Senior Labour figures will launch a renewed drive to “turn up the volume” this week after weeks of damaging sniping at Ed Miliband and his Shadow Cabinet over their low profile during the summer.
Lord Prescott, the former Deputy Prime Minister, fuelled the turmoil as he protested the party had “massively failed” to get its case across and hold the Conservatives to account in recent weeks.
Chuka Umunna, the shadow Business Secretary, accused Lord Prescott and other internal critics of falling victim to “hysteria” and insisted: “We are talking loud and of course we will be turning up the volume even louder as we get towards the general election.”
Labour will seek to regain the political initiative by spotlighting large rail fare increases and excessive rent rises, while Mr Umunna is also planning to highlight the rapid of growth in employers demanding that staff accept “zero-hours” contracts.
But the stresses within the party were underlined by Lord Prescott’s comments in the Sunday Mirror.
He attacked its strategy during the parliamentary recess, complaining that Labour “didn’t set agendas; we followed the news”, and challenging Mr Miliband to sack under-performing Shadow Cabinet members.
His comments infuriated senior party sources. One said: “Everybody is entitled to their opinion – even the person who ghostwrites John Prescott’s articles.”
The academic Lord Glasman, the Labour “guru” who was awarded a peerage by Mr Miliband, added to criticism of the leadership.
“At the very time when Labour should be showing the way ahead, it gives the impression of not knowing which way to turn,” he said.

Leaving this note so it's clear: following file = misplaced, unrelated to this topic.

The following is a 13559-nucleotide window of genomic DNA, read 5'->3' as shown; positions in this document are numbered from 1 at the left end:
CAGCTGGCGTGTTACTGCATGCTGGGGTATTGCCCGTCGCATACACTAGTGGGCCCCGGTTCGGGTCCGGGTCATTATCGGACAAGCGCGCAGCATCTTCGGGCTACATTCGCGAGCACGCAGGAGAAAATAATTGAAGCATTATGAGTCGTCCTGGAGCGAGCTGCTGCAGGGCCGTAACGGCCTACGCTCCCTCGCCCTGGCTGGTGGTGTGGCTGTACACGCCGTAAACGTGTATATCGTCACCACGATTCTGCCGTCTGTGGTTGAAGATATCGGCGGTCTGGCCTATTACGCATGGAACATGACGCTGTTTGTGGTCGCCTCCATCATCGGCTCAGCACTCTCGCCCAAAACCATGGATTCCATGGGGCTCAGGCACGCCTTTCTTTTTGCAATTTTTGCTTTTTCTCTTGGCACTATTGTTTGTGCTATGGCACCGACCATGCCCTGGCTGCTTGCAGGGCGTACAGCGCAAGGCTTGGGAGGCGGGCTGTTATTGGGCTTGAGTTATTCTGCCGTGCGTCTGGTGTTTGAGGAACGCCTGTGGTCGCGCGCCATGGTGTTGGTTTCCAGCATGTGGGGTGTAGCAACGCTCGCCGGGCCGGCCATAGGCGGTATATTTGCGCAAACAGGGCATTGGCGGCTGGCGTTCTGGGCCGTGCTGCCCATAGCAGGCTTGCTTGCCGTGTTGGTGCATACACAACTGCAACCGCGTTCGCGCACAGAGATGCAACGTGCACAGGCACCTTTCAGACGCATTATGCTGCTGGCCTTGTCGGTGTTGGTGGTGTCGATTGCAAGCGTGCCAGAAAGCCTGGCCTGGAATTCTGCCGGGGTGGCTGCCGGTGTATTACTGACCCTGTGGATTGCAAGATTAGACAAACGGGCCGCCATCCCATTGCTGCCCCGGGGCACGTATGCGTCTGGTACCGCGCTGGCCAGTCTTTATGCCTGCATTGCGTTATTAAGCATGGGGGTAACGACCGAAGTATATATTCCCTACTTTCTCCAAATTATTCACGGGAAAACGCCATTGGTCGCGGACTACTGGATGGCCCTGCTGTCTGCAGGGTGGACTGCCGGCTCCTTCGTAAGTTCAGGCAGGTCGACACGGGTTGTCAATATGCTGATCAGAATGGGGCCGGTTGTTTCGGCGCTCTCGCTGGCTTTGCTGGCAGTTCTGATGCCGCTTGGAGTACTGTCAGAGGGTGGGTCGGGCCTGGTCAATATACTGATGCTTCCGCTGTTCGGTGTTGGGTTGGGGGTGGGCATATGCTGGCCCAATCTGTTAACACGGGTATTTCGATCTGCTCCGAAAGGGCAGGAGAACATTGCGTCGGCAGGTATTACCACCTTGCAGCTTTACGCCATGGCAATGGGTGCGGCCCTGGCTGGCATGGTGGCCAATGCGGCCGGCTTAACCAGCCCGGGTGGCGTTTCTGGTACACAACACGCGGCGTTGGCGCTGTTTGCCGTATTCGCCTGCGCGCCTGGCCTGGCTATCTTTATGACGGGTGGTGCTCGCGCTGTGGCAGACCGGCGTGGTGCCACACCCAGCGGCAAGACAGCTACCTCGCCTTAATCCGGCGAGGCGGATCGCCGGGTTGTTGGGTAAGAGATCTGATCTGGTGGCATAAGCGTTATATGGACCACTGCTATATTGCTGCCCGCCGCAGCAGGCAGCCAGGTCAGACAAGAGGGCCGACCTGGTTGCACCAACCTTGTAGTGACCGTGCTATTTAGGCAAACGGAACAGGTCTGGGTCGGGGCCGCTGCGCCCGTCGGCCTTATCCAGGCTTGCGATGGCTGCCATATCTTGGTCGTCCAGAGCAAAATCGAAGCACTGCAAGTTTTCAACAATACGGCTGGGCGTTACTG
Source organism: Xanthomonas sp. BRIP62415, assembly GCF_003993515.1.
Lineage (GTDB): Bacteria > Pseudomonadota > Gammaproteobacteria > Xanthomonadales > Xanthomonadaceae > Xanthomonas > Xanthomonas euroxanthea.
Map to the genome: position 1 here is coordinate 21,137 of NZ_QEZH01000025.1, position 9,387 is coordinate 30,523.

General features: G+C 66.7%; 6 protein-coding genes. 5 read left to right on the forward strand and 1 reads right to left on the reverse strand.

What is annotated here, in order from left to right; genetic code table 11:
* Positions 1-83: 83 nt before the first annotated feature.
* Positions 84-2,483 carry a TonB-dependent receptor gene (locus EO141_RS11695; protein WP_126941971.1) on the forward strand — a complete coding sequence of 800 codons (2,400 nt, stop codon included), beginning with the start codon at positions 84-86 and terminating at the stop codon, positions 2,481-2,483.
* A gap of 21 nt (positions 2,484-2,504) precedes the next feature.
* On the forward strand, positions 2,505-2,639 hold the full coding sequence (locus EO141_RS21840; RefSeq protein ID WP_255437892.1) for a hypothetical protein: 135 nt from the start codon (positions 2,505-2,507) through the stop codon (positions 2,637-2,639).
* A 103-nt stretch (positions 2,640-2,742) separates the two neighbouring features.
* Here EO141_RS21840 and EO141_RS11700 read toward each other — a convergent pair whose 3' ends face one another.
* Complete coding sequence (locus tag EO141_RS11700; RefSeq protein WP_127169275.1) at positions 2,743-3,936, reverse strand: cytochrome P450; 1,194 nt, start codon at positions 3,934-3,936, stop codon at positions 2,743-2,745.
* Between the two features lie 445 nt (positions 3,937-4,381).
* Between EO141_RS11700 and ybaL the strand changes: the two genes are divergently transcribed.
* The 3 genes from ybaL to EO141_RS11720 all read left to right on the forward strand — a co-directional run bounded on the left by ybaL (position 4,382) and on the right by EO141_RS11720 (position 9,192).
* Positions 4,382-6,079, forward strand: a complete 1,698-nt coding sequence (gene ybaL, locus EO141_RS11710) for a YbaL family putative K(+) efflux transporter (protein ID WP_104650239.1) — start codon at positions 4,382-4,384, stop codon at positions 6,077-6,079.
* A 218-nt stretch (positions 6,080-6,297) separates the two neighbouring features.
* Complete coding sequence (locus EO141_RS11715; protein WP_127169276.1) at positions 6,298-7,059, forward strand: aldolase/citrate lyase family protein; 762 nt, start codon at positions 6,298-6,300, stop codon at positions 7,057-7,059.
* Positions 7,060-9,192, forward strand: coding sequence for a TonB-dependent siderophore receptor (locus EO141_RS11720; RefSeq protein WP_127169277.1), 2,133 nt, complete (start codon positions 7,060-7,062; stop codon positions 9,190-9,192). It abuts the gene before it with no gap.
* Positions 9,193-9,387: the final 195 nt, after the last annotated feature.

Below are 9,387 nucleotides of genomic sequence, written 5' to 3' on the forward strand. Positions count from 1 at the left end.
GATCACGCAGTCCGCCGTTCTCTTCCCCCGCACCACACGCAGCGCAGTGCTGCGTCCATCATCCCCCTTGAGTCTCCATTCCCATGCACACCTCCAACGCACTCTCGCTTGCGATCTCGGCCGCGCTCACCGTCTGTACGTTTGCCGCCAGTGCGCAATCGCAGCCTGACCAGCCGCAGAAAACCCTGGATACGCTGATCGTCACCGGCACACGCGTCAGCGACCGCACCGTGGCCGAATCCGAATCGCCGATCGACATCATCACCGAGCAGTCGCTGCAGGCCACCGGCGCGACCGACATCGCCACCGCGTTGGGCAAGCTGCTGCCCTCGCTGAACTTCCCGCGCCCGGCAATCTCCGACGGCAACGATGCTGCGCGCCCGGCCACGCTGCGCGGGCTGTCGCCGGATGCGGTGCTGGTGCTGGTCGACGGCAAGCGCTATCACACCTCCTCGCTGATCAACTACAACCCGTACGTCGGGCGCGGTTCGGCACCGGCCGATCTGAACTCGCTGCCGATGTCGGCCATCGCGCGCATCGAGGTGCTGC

“When the Labour battle bus should be revving up, it is parked in a lay-by of introspection. It is time for Ed Miliband to show he is a grown-up politician big enough to lead this country.”
Miliband loyalists are drawing comfort from Labour’s opinion poll lead, although Caroline Flint, the shadow Energy and Climate Change Secretary, admitted his lack of personal popularity was an issue facing the party.
“Individual popularity poll ratings are always given prominence, but the truth is that, when it comes to the election, that’s not always a significant factor,” she told The Observer.
“Think back to Labour leaders in the past who were popular, but couldn’t win elections. Margaret Thatcher was unpopular but won elections.”
Aides insisted Mr Miliband – who suffered an unfortunate return from his summer holiday last week when he was hit by an egg while campaigning – was calm in the face of the disquiet. They said he was focusing on Labour’s conference next month at which he would set out his direction of travel.
A ComRes poll has given Labour a nine-point lead over the Conservatives, enough to put him in Downing Street with a handsome majority, but also found his popularity had fallen to a new low, with just 22 per cent of voters viewing him as a good leader.
In broadcast interviews, Mr Umunna insisted the party would not be blown off course by recent squalls, including a call by the former Home Secretary Jack Straw for the Labour leadership to “turn up the volume”.
The phrase has unfortunate connotations as the former Tory leader, Iain Duncan Smith, promised he was “turning up the volume” shortly before quitting.
Mr Umunna said: “There has been some hysteria around over the August weeks and the facts are this – since Ed Miliband became the leader of the Labour Party, we have been winning back support all over the country.”